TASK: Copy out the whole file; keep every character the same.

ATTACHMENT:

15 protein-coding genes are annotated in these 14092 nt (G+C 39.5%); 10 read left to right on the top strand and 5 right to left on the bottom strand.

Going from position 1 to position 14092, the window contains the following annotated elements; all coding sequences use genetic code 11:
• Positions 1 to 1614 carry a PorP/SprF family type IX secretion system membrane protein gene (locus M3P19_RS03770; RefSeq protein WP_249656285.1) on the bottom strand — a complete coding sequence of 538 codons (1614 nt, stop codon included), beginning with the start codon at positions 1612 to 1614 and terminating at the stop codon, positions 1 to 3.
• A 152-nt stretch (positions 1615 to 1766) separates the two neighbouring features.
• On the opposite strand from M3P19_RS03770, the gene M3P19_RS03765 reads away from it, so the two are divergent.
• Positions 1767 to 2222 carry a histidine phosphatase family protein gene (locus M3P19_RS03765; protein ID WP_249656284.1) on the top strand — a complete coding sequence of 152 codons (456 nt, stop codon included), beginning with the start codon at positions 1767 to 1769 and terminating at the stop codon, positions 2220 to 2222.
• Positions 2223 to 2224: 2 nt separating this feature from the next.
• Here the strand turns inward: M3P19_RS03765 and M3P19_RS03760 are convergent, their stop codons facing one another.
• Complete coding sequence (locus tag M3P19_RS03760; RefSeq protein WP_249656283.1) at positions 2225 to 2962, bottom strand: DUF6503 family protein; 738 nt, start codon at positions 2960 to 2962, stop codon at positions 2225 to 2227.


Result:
15 protein-coding genes are annotated in these 14092 nt (G+C 39.5%); 10 read left to right on the top strand and 5 right to left on the bottom strand.

Going from position 1 to position 14092, the window contains the following annotated elements; all coding sequences use genetic code 11:
• Positions 1 to 1614 carry a PorP/SprF family type IX secretion system membrane protein gene (locus M3P19_RS03770; RefSeq protein WP_249656285.1) on the bottom strand — a complete coding sequence of 538 codons (1614 nt, stop codon included), beginning with the start codon at positions 1612 to 1614 and terminating at the stop codon, positions 1 to 3.
• A 152-nt stretch (positions 1615 to 1766) separates the two neighbouring features.
• On the opposite strand from M3P19_RS03770, the gene M3P19_RS03765 reads away from it, so the two are divergent.
• Positions 1767 to 2222 carry a histidine phosphatase family protein gene (locus M3P19_RS03765; protein ID WP_249656284.1) on the top strand — a complete coding sequence of 152 codons (456 nt, stop codon included), beginning with the start codon at positions 1767 to 1769 and terminating at the stop codon, positions 2220 to 2222.
• Positions 2223 to 2224: 2 nt separating this feature from the next.
• Here the strand turns inward: M3P19_RS03765 and M3P19_RS03760 are convergent, their stop codons facing one another.
• Complete coding sequence (locus tag M3P19_RS03760; RefSeq protein WP_249656283.1) at positions 2225 to 2962, bottom strand: DUF6503 family protein; 738 nt, start codon at positions 2960 to 2962, stop codon at positions 2225 to 2227.